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A single exercise session improves side-effects of chemotherapy in women with breast cancer : an observational study

Johnsson, Anna LU ; Demmelmaier, Ingrid ; Sjövall, Katarina LU ; Wagner, Philippe LU ; Olsson, Håkan LU and Tornberg, Åsa B LU (2019) In BMC Cancer 19. p.1-9
Abstract

BACKGROUND: To measure changes in four common chemotherapy related side-effects (low energy, stress, nausea and pain) immediately after a single exercise session within the first week after treatment.

METHODS: Thirty-eight patients with chemotherapy-treated breast cancer, participating in a multi-centre randomised controlled study, the Physical Training and Cancer study (Phys-Can) were included in this sub-study. The Phys-Can intervention included endurance and resistance training. Before and after a single training session (endurance or resistance) within the first week of chemotherapy, energy and stress were measured with the Stress-Energy Questionnaire during Leisure Time, and nausea and pain were assessed using a Visual Analog... (More)

BACKGROUND: To measure changes in four common chemotherapy related side-effects (low energy, stress, nausea and pain) immediately after a single exercise session within the first week after treatment.

METHODS: Thirty-eight patients with chemotherapy-treated breast cancer, participating in a multi-centre randomised controlled study, the Physical Training and Cancer study (Phys-Can) were included in this sub-study. The Phys-Can intervention included endurance and resistance training. Before and after a single training session (endurance or resistance) within the first week of chemotherapy, energy and stress were measured with the Stress-Energy Questionnaire during Leisure Time, and nausea and pain were assessed using a Visual Analog Scale 0-10. Paired t-tests were performed to analyse the changes, and linear regression was used to analyse associations with potential predictors.

RESULTS: Thirty-eight participants performed 26 endurance training sessions and 31 resistance training sessions in the first week after chemotherapy. Energy and nausea improved significantly after endurance training, and energy, stress and nausea improved significantly after resistance training. Energy increased (p = 0.03 and 0.001) and nausea decreased (p = 0.006 and 0.034) immediately after a single session of endurance or resistance training, and stress decreased (p = 0.014) after resistance exercise.

CONCLUSIONS: Both endurance and resistance training were followed by an immediate improvement of common chemotherapy-related side-effects in patients with breast cancer. Patients should be encouraged to exercise even if they suffer from fatigue or nausea during chemotherapy.

TRIAL REGISTRATION: NCT02473003, June 16, 2015.

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author
organization
publishing date
type
Contribution to journal
publication status
published
subject
in
BMC Cancer
volume
19
article number
1073
pages
1 - 9
publisher
BioMed Central
external identifiers
  • pmid:31703567
  • scopus:85074714962
ISSN
1471-2407
DOI
10.1186/s12885-019-6310-0
language
English
LU publication?
yes
id
7387c03c-aad4-4bcc-9ede-879e05a5cf3d
date added to LUP
2019-11-14 13:33:13
date last changed
2020-02-14 03:00:02
@article{7387c03c-aad4-4bcc-9ede-879e05a5cf3d,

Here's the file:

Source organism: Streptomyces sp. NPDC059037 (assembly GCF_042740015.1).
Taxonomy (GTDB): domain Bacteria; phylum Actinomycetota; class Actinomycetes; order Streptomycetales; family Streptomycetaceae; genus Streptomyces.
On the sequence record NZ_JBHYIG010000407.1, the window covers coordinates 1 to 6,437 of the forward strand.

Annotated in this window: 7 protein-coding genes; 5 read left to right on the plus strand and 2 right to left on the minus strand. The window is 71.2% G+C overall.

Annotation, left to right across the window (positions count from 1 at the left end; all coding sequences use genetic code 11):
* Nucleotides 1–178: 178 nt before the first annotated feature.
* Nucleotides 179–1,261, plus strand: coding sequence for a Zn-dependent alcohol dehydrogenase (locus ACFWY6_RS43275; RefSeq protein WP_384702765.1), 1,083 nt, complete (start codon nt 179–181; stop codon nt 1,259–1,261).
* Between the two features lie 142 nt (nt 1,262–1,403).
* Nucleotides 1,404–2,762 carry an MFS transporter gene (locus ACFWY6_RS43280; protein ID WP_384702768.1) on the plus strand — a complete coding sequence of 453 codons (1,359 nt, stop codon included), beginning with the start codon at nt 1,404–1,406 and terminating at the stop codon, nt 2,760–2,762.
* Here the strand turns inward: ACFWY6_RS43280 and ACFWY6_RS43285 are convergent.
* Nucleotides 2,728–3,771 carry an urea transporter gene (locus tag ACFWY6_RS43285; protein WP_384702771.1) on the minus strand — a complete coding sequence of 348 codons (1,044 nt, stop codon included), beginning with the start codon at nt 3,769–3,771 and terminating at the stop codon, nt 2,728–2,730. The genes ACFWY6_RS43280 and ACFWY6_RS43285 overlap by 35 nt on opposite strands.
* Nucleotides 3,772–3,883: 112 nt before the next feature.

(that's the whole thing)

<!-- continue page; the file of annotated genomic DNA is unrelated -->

abstract     = {<p>BACKGROUND: To measure changes in four common chemotherapy related side-effects (low energy, stress, nausea and pain) immediately after a single exercise session within the first week after treatment.</p><p>METHODS: Thirty-eight patients with chemotherapy-treated breast cancer, participating in a multi-centre randomised controlled study, the Physical Training and Cancer study (Phys-Can) were included in this sub-study. The Phys-Can intervention included endurance and resistance training. Before and after a single training session (endurance or resistance) within the first week of chemotherapy, energy and stress were measured with the Stress-Energy Questionnaire during Leisure Time, and nausea and pain were assessed using a Visual Analog Scale 0-10. Paired t-tests were performed to analyse the changes, and linear regression was used to analyse associations with potential predictors.</p><p>RESULTS: Thirty-eight participants performed 26 endurance training sessions and 31 resistance training sessions in the first week after chemotherapy. Energy and nausea improved significantly after endurance training, and energy, stress and nausea improved significantly after resistance training. Energy increased (p = 0.03 and 0.001) and nausea decreased (p = 0.006 and 0.034) immediately after a single session of endurance or resistance training, and stress decreased (p = 0.014) after resistance exercise.</p><p>CONCLUSIONS: Both endurance and resistance training were followed by an immediate improvement of common chemotherapy-related side-effects in patients with breast cancer. Patients should be encouraged to exercise even if they suffer from fatigue or nausea during chemotherapy.</p><p>TRIAL REGISTRATION: NCT02473003, June 16, 2015.</p>},
  author       = {Johnsson, Anna and Demmelmaier, Ingrid and Sjövall, Katarina and Wagner, Philippe and Olsson, Håkan and Tornberg, Åsa B},
  issn         = {1471-2407},
  language     = {eng},
  month        = {11},
  pages        = {1--9},
  publisher    = {BioMed Central},
  series       = {BMC Cancer},
  title        = {A single exercise session improves side-effects of chemotherapy in women with breast cancer : an observational study},
  url          = {http://dx.doi.org/10.1186/s12885-019-6310-0},
  doi          = {10.1186/s12885-019-6310-0},
  volume       = {19},
  year         = {2019},
}